To Whom It May Concern:

Thank you for the opportunity to introduce myself and to express my interest in attending your graduate program in Deaf Studies.

It has been my experience in life that the process of development requires baby-steps and growth from a place that is firmly grounded. For example, before I became a student at an university, I had no intention to attend college. It was not because I was incapable of achieving success at the university, but my immediate environment did not expect it of me. I was told then that I was incapable of succeeding at a university. Over time, my resilient nature, positive attitude and motivation helped me to rise above that expectation.

I am both a first-generation college student. My long path to intellectual freedom and academic achievement has not easy, yet it has been worthwhile I have found it to be immeasurable in the personal and academic growth that I have experienced on that path. I gave up a debt-free life for a college degree. I have balanced my job and schoolwork while subsisting on Mac and Cheese because I believe my education and personal development are worth the liberating value that comes from academia.

To me, achieving this degree is not about getting a piece of paper, rather, it is about fully absorbing what the entire Deaf world has to offer the people who compose it. It is also about informing the hearing world about its continual struggles and the diversity of Deaf culture. It is about change.

The most meaningful change in my life has been that transition from the boy I was 15 years ago to the man that I am today. My perception of myself has altered radically from a quiet, isolated adolescent to an extroverted, involved, and socially active person. I attribute this transformation of my academic skills, personal relationships and intellectual insights to provide to an university experience.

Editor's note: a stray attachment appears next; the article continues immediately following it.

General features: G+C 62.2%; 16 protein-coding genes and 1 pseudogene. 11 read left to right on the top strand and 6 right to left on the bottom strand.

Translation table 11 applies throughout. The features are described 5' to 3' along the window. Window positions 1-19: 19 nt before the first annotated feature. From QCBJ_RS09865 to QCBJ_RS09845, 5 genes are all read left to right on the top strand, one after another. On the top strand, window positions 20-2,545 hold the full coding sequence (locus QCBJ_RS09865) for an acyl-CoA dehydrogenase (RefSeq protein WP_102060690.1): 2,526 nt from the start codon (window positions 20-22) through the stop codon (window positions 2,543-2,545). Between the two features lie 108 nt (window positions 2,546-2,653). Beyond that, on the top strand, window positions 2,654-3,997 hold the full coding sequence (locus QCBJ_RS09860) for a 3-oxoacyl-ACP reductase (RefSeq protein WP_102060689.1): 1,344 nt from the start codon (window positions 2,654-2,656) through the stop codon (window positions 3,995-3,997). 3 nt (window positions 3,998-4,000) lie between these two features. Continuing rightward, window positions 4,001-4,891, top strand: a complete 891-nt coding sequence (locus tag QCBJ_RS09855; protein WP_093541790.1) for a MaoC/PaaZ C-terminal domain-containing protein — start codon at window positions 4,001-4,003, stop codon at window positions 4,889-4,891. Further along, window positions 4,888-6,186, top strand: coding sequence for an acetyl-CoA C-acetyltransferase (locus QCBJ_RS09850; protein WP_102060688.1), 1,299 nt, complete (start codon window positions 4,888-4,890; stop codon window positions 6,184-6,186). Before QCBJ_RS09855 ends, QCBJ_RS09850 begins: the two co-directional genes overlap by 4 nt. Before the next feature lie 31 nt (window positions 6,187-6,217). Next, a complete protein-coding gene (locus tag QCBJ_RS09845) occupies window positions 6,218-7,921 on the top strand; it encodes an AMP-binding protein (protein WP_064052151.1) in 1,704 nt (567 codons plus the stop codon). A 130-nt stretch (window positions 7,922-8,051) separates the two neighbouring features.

Currently, I do not have a simple answer for my purpose and long-term goals within your program, but I do know that I have a longing to express my experience as a Deaf person. I also have a conviction that at the heart with in addition to the foundation of belief, I am aware of my ability to offer my unique perspective on life. I am a human, with Deaf desires.

The Deaf are an underrepresented group in society that requires appropriate representation at the university level. Historically, Deaf persons could not attend university because of the lack of infrastructure that impeded their mere existence on a campus.

However, there are only few numbers of Deaf professors teaching at the university level, which significantly impairs the diversity and representatives that universities, in general, strive to attain. More credentialed Deaf people are needed at this level to facilitate an understanding and acceptance of Deaf people and our culture.

As an undergraduate Sociology major, my sociological perspective will help bridge the gap between Deaf and Hearing communities in order to broaden cultural acceptance. My study of Sociology has provided me within the opportunity to explore my intellectual curiosity of how people create, maintain, and am by social influences.

I have found that the study of sociology requires critical thinking, problem solving, written and signed communication and interpersonal skills. I can also say that the program at an university has cultivated my skills in these areas. I am very excited about the opportunities that sociology offers me to explore the world through a sociological perspective and look forward to expanding my knowledge with the discipline.

A Master of Deaf Studies degree with a concentration in Cultural Studies will allow me to continue my path to achieving my career goal of being a university professor teaching Deaf Studies. With this degree, I strive the reduce the stigma and discrimination that Deaf people and other individuals with disabilities encounter, which I believe is masked by “political correctness,” lack of information, and a perceived insensitivity from the non-Deaf, non-disabled community. I want to help both Deaf individuals understand their unique place in the world while also broadening the experience and understanding of those who are non-Deaf.

I believe that your program would not only help me to build a stronger foundation of knowledge and skills applicable to Deaf Studies, it will also to continue to build towards my personal and professional goals. Thank you so much for your time and consideration.

Cordially,

Jason Tozier

-JT

Copyright © 2017 Jason Tozier

This text may be freely coped in its entirely only, including this copyright message.

My Life as a Returned Citizen

Do Not Give Up, Stand Up, and Read Up!